- Tesla

The CyberTruck Won't Sell 250k Units on Release

Let me explain..

44w ago


In case you are not up to date on the whole Cybertruck thing, (where have you been the last week?) let me give you a quick rundown. Tesla unveiled their new pickup truck releasing in 2020, with a towing capacity of 14,000 lbs and a 0-60 of less than 2.8 seconds on the top trim. It supposedly will come with (or have an optional) electric ATV, and the truck starts at $39,900.

Last night, Elon Musk tweeted that the Cybertruck has reached 250,000 units. This seems like a monstrous amount. But, what people don't realize is that it's only $100 to reserve a Cybertruck. Now sure, some people will actually go through and pick up a Cybertruck, but, the majority of the people are. Think about it, how many people are posting on their Instagram stories or social media that they reserved one? For $100, the views and clicks and likes they will get it pretty high. Then, they can just get the $100 back afterwards. Or, they will just forget about it and refund it when the truck actually comes out.

Reservation Costs

Additionally, let's take a look at the cost to reserve the previous Tesla models. The Roadster has a $50,000 refundable deposit. The Model Y has a refundable deposit of $2,500. The Model 3 reservation cost was $1,000. The Model X reservation cost anywhere from $5,000-$40,000. The Cybertruck 's reservation cost only $100. It seems like they did it to get a $25,000,000 interest free loan, and to generate hype about the car, which isn't a bad idea.

As for people who think that the truck looks sleek and nice, we all have different opinions. But, I don't think that the government will allow camera to replace mirrors. I don't see that happening when it's a federal law.


Let's move onto value. Personally, the value for me just isn't here. With the Model S, it's stellar performance and an awesome range for an almost unbeatable price. But, with trucks, it's different. The Cybertruck starts at $39,900, while a 2020 F-150, which is what Tesla likes to compare it to, starts at $28,495. While the base towing capacity is a difference of about 3,000 lbs, I don't think it's worth the additional $11,405. I agree with Doug DeMuro on this one, and I think the Cybertruck belongs in the heavy duty pickup market because of the pricing.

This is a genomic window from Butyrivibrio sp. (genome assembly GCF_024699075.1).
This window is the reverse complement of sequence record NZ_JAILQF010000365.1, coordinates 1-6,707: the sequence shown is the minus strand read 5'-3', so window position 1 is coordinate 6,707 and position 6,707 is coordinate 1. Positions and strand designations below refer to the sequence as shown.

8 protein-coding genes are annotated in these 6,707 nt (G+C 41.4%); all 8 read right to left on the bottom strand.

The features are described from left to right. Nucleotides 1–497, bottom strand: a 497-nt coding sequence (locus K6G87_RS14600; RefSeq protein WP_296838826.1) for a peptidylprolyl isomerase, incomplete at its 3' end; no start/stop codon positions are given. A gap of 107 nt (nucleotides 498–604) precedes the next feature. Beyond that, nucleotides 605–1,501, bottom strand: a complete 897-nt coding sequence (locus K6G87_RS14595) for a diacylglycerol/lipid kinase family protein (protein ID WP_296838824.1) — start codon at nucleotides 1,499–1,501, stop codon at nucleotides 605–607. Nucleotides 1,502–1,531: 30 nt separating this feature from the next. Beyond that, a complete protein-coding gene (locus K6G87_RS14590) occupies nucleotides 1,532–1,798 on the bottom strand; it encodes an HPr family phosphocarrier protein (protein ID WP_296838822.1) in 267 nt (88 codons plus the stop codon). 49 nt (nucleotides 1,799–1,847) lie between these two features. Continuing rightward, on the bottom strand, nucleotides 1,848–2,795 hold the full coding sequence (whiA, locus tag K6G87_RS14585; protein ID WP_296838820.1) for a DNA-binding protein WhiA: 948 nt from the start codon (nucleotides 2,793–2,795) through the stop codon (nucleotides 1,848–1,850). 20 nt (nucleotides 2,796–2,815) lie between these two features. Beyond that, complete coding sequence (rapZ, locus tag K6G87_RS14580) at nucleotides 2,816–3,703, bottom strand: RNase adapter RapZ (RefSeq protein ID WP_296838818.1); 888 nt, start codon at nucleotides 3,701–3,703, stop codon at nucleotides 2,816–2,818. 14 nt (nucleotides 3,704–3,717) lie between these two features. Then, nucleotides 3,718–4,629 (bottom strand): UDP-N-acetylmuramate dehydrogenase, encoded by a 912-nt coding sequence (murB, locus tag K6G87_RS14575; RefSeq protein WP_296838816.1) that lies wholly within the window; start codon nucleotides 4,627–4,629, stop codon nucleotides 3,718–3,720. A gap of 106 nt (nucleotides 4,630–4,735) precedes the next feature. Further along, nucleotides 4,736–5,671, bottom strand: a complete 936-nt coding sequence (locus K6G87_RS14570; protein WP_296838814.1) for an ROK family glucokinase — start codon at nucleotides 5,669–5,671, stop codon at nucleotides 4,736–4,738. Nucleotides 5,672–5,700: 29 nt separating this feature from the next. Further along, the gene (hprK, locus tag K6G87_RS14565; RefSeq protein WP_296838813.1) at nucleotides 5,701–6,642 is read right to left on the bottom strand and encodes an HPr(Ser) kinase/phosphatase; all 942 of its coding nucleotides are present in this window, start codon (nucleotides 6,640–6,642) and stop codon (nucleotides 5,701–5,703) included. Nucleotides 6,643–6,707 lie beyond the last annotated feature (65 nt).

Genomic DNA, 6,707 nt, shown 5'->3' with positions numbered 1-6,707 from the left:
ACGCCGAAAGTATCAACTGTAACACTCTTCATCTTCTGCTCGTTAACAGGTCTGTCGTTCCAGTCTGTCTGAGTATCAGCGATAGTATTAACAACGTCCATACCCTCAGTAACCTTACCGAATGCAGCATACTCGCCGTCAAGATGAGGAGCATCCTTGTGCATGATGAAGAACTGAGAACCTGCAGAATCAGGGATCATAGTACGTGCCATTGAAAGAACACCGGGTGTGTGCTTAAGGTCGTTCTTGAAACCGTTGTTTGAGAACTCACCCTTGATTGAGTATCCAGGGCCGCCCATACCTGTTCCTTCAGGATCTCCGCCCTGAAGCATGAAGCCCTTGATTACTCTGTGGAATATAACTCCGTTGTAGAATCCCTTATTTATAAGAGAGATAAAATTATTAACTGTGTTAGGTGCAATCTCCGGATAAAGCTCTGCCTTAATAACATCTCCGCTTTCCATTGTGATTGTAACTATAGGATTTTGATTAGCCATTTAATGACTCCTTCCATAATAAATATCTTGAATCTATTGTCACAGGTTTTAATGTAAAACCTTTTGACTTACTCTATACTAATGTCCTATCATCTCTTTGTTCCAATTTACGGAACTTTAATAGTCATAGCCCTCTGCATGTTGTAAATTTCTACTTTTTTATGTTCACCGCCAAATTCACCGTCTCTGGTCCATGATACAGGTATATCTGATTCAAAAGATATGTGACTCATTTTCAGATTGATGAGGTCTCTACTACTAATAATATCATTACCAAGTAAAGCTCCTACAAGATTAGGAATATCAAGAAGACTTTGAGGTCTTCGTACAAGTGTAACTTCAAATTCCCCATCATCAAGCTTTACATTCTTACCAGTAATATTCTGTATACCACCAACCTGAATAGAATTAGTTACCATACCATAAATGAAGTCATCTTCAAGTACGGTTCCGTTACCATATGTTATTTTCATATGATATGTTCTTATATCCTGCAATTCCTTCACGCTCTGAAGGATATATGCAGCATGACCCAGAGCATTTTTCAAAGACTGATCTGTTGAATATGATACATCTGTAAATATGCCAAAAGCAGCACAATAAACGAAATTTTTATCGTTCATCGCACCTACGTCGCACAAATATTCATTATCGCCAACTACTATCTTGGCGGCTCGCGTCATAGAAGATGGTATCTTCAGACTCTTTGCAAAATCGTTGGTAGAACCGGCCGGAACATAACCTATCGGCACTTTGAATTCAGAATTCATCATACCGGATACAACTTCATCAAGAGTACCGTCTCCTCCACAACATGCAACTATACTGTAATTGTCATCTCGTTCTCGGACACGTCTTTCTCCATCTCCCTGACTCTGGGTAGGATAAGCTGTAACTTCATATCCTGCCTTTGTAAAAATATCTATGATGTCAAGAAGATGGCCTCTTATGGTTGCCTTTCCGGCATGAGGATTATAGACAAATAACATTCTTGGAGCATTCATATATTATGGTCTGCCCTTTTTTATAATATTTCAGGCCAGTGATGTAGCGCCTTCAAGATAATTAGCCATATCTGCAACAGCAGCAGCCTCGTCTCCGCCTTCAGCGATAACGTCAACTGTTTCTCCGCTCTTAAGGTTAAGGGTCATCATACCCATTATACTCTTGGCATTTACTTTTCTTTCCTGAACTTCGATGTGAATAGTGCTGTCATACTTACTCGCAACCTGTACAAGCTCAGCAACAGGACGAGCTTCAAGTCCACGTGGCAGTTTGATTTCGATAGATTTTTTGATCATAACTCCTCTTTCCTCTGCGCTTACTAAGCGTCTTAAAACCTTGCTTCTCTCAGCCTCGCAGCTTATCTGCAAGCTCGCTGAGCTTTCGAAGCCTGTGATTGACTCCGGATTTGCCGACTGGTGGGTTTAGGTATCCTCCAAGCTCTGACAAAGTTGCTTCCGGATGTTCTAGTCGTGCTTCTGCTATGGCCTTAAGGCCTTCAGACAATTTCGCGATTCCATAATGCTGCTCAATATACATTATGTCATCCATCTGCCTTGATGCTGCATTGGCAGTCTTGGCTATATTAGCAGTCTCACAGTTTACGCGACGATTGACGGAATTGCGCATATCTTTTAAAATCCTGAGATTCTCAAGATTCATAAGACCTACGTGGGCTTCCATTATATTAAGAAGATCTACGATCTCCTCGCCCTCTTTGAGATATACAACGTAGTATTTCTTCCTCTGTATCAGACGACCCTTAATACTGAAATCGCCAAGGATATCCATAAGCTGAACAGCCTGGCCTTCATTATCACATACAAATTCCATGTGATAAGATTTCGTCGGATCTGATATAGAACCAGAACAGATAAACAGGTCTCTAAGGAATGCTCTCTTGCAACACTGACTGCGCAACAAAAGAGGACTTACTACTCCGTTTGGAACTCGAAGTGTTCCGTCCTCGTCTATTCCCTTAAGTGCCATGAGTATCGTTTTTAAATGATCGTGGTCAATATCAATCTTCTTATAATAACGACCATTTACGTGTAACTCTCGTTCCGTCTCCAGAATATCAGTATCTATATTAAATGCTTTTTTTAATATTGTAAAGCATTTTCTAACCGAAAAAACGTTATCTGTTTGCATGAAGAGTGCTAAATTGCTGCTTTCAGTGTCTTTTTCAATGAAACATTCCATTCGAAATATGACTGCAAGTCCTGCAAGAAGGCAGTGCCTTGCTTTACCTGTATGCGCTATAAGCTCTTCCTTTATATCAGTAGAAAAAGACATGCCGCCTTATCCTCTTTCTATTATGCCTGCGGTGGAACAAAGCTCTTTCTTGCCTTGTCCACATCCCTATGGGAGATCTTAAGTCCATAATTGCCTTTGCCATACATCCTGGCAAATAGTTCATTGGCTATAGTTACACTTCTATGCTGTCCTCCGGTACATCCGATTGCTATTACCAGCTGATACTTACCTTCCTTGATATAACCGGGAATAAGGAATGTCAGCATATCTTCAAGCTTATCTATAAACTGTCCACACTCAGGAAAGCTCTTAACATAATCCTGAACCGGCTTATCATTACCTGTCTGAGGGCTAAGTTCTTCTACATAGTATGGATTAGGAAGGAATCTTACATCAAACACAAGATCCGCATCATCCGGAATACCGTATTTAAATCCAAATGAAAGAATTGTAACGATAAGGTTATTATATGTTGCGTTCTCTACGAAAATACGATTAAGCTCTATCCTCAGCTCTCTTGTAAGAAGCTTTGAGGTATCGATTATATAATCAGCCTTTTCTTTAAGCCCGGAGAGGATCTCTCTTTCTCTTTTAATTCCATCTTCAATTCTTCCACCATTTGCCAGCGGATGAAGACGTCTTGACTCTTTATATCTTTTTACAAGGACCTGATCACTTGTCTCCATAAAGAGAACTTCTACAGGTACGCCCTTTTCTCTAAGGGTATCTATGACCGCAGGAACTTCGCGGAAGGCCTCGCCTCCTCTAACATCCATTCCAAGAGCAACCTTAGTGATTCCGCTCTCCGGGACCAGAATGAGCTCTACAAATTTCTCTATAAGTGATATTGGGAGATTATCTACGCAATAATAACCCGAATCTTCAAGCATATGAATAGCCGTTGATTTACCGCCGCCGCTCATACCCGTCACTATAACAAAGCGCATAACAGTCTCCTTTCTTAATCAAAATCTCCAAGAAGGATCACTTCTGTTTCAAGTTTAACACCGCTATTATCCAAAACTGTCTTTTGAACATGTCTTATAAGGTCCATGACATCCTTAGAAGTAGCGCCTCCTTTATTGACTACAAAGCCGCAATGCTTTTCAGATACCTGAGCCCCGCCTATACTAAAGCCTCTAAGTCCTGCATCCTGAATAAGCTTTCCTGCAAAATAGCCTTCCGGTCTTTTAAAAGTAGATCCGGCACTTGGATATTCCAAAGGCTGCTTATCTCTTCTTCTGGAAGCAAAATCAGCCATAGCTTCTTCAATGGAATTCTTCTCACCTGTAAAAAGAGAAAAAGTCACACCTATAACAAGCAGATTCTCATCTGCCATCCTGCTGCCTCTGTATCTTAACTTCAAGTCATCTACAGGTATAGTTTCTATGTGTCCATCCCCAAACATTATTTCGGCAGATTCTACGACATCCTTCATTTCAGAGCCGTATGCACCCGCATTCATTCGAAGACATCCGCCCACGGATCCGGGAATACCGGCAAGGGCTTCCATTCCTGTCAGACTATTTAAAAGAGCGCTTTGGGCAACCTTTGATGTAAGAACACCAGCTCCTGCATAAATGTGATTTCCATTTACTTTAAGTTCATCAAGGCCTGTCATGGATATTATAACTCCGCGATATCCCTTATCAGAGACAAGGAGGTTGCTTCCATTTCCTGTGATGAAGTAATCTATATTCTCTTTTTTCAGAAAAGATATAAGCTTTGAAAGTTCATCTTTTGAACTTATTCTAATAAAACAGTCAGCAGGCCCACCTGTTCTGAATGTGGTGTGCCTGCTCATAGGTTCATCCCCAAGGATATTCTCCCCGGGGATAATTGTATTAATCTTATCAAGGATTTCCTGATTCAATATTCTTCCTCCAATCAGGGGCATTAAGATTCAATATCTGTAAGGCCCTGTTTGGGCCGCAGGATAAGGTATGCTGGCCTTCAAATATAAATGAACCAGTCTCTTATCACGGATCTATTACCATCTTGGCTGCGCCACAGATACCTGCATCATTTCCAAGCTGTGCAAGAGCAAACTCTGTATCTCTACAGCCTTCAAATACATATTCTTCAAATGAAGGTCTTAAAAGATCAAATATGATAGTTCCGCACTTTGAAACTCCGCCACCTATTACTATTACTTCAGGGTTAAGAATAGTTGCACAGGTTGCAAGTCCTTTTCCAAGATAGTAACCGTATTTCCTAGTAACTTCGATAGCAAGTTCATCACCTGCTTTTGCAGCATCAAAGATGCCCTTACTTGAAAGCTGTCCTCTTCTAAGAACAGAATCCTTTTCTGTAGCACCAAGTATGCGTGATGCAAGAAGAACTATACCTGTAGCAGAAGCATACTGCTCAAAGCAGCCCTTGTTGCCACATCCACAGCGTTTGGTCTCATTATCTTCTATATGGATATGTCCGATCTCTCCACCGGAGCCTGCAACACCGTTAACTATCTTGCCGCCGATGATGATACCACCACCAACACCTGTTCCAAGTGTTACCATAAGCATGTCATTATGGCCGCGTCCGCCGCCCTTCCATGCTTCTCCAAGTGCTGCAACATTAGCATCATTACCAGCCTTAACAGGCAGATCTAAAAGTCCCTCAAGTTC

The F-350, which can tow 12,000 lbs, starts at just $35,220. The Cybertruck that can tow 14,000 lbs starts at $69,900. For Chevy, their base model Silverado Heavy Duty, which starts at $37,000 can tow 14,500 lbs. The top tier Silverado 2500 can tow 18,500 lbs, which starts right around $70,000. Additionally, Chevy claims the Silverado 3500 can tow 35,000 lbs.

Also, the Cybertruck doesn't have a lot of features that will sell trucks. Tesla has an insane 0-60 on the Cybertruck, but truck buyers don't really care about that. When you use a Cybertruck to tow, I would imagine the range would be insanely diminished while towing on a road trip. Autopilot might be an advantage, but other manufacturers are really catching up.

Brand Loyalty

Brand loyalty is huge in the truck market. That's the reason that the huge Chevy vs. Ford rivalry exists. Additionally, there isn't a massive market for electric trucks. In fact, a huge portion of truck culture and rolling coal and stuff of that sort, which obviously, you can;t do in an electric truck. Truck people care about their Cummins and their DuraMax's, but will they care about an EV truck? I have a hard time believing that they will.


Rivian, the new electric startup has the new R1T, which starts at $69,000. I prefer the styling of the Rivian, and I think it looks ten times better. It has similar statistics to the Cybertruck, so we will have to see how that plays out.

Credit: Graham Stephan and More Doug DeMuro made awesome videos on this topic which I watched before writing this.

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Comments (16)

  • Your not making a fair comparison. With everything the Tesla truck has included such as leather, options, electronics.... by the time you add these options to a petrol truck your looking at 70-80k plus.